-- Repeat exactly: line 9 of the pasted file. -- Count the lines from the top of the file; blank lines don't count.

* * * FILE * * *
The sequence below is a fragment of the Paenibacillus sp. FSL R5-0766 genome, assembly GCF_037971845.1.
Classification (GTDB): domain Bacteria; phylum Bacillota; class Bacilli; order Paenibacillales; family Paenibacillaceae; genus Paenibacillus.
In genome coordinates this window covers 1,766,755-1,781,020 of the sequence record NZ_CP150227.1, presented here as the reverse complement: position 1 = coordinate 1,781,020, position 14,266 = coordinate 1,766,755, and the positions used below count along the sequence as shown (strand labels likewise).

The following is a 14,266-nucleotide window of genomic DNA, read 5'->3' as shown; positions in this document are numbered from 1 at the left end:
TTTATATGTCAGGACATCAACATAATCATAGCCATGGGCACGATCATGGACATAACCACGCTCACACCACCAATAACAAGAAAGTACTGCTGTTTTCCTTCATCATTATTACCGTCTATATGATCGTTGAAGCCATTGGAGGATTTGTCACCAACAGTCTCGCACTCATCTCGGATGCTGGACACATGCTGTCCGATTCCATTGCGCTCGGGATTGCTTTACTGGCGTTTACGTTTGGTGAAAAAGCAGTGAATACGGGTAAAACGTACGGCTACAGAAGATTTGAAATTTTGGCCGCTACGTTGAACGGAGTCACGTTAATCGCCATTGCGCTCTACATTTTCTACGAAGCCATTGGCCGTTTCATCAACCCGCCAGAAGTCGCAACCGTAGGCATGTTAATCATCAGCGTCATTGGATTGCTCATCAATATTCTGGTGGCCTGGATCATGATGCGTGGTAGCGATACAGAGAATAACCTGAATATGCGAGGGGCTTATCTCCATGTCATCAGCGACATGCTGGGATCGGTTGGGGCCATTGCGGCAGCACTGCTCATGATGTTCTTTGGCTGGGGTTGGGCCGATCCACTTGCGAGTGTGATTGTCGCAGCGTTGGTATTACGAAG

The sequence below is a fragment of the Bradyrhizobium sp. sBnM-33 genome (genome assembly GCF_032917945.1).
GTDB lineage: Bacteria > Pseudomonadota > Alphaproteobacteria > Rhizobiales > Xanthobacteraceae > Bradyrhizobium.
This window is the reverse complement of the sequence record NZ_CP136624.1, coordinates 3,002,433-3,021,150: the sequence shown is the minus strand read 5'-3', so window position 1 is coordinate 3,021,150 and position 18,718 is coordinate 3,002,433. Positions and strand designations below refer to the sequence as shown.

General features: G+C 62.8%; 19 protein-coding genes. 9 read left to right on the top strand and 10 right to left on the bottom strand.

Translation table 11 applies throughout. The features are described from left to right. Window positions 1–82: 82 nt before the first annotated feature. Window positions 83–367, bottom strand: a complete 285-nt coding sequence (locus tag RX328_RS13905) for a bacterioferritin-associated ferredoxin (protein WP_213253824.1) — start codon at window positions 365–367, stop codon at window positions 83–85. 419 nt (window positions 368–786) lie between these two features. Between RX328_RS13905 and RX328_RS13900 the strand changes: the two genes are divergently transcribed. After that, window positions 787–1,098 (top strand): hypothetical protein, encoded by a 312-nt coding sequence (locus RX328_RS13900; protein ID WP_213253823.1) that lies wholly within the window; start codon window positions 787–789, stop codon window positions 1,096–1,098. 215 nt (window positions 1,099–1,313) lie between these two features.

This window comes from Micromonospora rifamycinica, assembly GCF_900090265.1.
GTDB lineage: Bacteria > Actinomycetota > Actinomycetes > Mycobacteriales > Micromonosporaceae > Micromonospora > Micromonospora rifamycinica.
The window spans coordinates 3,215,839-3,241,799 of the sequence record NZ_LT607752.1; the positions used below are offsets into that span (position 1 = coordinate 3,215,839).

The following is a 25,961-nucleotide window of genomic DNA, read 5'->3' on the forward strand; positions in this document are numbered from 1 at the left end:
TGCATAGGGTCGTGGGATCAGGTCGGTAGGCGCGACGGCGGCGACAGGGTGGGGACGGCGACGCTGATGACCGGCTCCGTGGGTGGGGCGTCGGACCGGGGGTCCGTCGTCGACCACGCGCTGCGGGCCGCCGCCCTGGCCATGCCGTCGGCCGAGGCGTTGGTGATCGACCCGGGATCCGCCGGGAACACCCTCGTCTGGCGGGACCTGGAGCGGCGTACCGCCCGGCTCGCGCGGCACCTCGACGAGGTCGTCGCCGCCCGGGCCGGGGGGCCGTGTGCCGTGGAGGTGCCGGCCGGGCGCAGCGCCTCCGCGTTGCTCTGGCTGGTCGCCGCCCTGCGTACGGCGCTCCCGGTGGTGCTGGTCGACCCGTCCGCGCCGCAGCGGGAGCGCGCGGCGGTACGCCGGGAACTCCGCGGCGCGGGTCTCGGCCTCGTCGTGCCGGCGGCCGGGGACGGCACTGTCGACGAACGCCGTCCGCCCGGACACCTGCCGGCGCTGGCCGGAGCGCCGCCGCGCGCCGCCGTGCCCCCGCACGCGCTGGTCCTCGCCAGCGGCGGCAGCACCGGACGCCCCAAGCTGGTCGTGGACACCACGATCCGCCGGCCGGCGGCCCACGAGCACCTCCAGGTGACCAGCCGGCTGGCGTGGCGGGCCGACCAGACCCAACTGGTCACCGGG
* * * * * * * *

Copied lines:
General features: G+C 62.8%; 19 protein-coding genes. 9 read left to right on the top strand and 10 right to left on the bottom strand.